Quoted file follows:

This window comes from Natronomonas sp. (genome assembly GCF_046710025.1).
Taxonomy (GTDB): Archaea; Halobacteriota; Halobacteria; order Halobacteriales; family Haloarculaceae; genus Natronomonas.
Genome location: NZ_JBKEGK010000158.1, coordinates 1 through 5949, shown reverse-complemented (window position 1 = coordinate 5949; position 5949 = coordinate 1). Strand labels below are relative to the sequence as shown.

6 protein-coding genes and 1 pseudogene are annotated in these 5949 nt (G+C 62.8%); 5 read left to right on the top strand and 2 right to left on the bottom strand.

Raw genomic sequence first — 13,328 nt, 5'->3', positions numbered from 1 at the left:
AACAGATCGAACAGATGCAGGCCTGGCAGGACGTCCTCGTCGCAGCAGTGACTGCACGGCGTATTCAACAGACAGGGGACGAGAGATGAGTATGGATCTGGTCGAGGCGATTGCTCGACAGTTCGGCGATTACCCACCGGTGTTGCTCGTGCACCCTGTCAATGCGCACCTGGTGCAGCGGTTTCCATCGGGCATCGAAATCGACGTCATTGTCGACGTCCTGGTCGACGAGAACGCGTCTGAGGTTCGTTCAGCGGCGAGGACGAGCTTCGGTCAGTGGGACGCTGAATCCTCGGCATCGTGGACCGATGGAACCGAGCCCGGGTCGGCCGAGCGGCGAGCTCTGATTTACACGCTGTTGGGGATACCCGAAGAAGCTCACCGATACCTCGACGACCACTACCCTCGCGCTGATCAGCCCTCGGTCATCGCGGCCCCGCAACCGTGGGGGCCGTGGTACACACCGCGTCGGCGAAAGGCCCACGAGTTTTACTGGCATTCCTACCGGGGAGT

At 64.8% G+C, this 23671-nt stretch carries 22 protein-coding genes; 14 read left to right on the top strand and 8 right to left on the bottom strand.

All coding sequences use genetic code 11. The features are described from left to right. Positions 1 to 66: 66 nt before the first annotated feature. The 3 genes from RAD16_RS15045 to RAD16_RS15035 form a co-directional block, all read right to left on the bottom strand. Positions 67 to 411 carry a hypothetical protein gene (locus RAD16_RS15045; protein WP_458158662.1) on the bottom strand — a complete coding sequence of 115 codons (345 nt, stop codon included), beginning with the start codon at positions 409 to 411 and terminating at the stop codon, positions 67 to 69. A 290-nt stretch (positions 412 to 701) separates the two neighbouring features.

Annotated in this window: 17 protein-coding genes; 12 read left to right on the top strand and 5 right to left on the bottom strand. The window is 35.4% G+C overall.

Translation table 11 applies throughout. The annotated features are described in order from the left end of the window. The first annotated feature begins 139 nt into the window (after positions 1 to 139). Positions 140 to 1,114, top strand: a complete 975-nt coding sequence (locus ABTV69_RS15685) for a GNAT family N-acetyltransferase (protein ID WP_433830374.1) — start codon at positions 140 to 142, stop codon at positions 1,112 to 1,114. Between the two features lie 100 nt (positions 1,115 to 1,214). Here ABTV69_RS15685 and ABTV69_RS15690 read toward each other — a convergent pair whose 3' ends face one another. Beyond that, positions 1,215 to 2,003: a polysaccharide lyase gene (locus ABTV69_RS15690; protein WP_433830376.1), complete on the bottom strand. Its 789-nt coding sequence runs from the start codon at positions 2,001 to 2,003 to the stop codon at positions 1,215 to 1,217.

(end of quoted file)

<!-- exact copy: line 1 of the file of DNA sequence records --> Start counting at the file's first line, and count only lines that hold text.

This window comes from Natronomonas sp. (genome assembly GCF_046710025.1).